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6. Do you listen to music while you work?

Yes.  Yes absolutely.  Always. Radiohead is a big one… the older stuff… Then I listen to quite a bit of House and different electronic music… Sometimes I listen to Boards of Canada.  Or Pink Floyd… Anything that’s kind of expansive and then if I’m painting, I like listening really emotional music… that’s why I like Radiohead.  I think with anything else, like if I’m writing, I can’t listen to music, it’s a distraction but with image creation, music is a big help.  Music carries you.

 

7. What’s your favourite colour and why?

Pink… So before I had pink hair and I was always in pink but now I’ve just gone blue! Yeah pink… that’s the first thing that comes up… When I was at the California show, the Pride flag, which was originally eight colours, the guy who designed it said that each colour represented something different and the first one was pink and that represented sexuality and then red for love, orange for healing, yellow for sunlight, green for nature and then there are a few more I can’t remember but yeah, then it made me think pink for sexuality and I realised that they’re quite connected and I don’t know why I’m so drawn to pink… I think pink feels fun!  And kind of dreamy…  When I was at Coachella two years ago, I think one of the most amazing things about it was how the mountains went pink at sunset and dawn and that was just amazing… I mean, palm trees and pink mountains! There was something very dreamy about that.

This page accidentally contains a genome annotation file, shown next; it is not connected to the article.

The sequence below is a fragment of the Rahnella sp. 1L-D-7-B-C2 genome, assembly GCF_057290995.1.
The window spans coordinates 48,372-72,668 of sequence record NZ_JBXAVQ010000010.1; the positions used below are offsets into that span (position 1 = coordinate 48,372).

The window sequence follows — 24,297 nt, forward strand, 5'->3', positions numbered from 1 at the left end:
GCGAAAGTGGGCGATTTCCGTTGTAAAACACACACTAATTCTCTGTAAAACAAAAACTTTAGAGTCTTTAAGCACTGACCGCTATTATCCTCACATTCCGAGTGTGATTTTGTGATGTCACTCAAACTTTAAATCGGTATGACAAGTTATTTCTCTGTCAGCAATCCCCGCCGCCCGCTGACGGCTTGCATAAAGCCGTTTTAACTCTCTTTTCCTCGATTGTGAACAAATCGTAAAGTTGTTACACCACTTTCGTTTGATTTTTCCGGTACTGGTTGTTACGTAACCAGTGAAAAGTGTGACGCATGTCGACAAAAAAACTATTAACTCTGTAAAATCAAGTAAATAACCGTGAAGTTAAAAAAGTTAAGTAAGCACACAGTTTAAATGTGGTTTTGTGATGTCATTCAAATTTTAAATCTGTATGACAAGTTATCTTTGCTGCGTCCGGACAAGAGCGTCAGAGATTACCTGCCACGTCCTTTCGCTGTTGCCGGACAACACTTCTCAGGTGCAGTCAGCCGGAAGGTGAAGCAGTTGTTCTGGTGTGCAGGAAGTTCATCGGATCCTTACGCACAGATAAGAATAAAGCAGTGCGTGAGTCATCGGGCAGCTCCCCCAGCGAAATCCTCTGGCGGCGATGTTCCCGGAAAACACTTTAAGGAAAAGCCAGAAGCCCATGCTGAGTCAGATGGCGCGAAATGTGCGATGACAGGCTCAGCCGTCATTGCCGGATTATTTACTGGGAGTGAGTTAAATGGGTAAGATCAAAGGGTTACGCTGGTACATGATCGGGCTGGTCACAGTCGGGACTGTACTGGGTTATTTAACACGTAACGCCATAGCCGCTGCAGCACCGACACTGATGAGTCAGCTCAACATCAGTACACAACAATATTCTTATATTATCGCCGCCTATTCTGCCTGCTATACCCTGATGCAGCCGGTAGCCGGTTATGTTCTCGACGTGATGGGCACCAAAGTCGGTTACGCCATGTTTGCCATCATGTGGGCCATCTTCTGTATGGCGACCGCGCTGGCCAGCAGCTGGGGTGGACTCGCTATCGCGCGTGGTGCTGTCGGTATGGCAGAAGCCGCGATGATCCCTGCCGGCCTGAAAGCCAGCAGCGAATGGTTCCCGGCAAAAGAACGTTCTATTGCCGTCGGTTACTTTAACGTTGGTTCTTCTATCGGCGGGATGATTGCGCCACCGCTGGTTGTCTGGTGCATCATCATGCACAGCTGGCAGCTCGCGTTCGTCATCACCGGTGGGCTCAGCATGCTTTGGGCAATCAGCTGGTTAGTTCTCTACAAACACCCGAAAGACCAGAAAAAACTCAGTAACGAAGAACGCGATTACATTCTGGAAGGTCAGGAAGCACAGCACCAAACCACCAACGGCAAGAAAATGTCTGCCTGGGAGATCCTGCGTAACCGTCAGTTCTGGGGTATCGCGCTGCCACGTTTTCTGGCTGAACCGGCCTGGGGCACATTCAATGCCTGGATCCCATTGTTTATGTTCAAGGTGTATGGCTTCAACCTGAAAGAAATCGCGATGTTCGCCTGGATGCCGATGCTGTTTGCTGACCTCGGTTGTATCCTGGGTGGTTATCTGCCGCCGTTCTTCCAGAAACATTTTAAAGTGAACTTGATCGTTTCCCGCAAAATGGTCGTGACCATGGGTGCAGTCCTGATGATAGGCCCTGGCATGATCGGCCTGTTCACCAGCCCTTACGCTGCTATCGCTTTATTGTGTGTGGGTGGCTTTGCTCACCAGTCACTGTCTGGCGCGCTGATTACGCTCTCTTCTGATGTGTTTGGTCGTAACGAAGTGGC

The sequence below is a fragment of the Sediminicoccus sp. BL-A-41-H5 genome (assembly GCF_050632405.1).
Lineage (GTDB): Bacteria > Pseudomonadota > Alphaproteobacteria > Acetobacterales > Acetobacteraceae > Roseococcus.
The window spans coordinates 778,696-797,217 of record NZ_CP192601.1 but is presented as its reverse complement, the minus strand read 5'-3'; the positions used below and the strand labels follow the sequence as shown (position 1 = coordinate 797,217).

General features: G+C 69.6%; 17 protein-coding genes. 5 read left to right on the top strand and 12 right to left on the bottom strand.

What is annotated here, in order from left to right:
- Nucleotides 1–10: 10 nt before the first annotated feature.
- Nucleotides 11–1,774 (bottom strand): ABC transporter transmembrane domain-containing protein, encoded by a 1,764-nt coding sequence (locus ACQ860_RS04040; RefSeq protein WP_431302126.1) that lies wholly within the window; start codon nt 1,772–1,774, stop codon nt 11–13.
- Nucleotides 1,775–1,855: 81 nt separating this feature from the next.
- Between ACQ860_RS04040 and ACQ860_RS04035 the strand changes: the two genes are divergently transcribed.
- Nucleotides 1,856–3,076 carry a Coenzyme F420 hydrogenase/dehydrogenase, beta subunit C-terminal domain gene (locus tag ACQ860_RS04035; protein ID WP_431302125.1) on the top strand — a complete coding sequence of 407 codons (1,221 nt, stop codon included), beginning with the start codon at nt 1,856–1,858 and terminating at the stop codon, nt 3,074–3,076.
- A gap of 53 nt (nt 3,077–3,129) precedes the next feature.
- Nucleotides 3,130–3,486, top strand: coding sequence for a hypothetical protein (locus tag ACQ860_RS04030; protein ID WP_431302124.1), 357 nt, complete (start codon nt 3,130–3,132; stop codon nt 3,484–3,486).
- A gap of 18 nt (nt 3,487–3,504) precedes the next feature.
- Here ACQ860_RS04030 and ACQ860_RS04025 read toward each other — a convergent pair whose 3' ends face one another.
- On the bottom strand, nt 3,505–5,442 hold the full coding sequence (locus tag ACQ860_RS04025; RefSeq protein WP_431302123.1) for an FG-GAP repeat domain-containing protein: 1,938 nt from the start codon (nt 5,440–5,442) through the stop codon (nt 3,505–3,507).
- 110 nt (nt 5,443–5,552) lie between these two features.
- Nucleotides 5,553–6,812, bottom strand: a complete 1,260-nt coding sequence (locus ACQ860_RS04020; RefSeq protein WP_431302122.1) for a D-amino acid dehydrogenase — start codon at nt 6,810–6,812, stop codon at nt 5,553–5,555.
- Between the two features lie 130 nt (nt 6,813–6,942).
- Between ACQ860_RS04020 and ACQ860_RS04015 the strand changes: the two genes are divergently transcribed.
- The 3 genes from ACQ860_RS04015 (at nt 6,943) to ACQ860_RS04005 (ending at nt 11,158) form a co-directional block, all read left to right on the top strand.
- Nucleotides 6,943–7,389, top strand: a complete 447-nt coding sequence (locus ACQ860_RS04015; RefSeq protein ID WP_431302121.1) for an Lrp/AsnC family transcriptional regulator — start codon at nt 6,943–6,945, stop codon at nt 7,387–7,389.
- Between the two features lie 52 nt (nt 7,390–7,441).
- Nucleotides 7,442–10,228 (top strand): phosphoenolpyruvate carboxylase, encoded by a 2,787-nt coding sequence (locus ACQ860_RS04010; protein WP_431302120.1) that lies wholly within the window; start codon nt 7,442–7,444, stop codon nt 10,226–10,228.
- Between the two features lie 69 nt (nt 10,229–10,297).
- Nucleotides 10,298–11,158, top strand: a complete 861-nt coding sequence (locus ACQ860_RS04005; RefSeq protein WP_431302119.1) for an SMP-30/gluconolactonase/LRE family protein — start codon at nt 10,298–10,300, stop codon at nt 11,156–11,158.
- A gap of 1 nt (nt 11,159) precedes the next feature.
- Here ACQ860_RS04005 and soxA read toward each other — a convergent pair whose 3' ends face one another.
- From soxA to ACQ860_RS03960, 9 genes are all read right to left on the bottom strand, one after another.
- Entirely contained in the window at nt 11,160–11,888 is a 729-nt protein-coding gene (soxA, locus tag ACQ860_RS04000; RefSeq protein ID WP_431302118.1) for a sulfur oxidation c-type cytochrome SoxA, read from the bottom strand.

8. What is your most creative time of day?

It’s night time.  The later the better.  Without being tired of course!  

 

9. Do you have a muse or role model?